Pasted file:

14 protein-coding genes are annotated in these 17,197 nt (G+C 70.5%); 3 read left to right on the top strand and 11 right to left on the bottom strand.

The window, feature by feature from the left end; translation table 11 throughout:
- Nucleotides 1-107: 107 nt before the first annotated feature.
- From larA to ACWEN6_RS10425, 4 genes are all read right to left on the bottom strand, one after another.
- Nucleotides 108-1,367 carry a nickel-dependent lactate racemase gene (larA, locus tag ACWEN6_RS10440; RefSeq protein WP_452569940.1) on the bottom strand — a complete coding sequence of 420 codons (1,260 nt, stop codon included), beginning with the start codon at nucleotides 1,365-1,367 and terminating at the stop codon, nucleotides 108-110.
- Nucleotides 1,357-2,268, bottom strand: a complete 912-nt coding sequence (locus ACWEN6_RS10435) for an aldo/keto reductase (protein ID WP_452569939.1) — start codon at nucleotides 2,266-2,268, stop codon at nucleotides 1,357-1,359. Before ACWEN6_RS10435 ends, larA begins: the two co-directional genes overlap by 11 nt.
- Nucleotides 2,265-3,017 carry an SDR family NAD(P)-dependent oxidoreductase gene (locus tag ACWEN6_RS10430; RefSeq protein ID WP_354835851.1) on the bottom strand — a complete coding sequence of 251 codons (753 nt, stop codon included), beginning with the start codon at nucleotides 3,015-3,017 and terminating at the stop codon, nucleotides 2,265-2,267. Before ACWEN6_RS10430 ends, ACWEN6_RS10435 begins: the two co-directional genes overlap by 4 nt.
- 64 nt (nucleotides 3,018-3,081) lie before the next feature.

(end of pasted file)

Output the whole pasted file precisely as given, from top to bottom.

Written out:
14 protein-coding genes are annotated in these 17,197 nt (G+C 70.5%); 3 read left to right on the top strand and 11 right to left on the bottom strand.

The window, feature by feature from the left end; translation table 11 throughout:
- Nucleotides 1-107: 107 nt before the first annotated feature.
- From larA to ACWEN6_RS10425, 4 genes are all read right to left on the bottom strand, one after another.
- Nucleotides 108-1,367 carry a nickel-dependent lactate racemase gene (larA, locus tag ACWEN6_RS10440; RefSeq protein WP_452569940.1) on the bottom strand — a complete coding sequence of 420 codons (1,260 nt, stop codon included), beginning with the start codon at nucleotides 1,365-1,367 and terminating at the stop codon, nucleotides 108-110.
- Nucleotides 1,357-2,268, bottom strand: a complete 912-nt coding sequence (locus ACWEN6_RS10435) for an aldo/keto reductase (protein ID WP_452569939.1) — start codon at nucleotides 2,266-2,268, stop codon at nucleotides 1,357-1,359. Before ACWEN6_RS10435 ends, larA begins: the two co-directional genes overlap by 11 nt.
- Nucleotides 2,265-3,017 carry an SDR family NAD(P)-dependent oxidoreductase gene (locus tag ACWEN6_RS10430; RefSeq protein ID WP_354835851.1) on the bottom strand — a complete coding sequence of 251 codons (753 nt, stop codon included), beginning with the start codon at nucleotides 3,015-3,017 and terminating at the stop codon, nucleotides 2,265-2,267. Before ACWEN6_RS10430 ends, ACWEN6_RS10435 begins: the two co-directional genes overlap by 4 nt.
- 64 nt (nucleotides 3,018-3,081) lie before the next feature.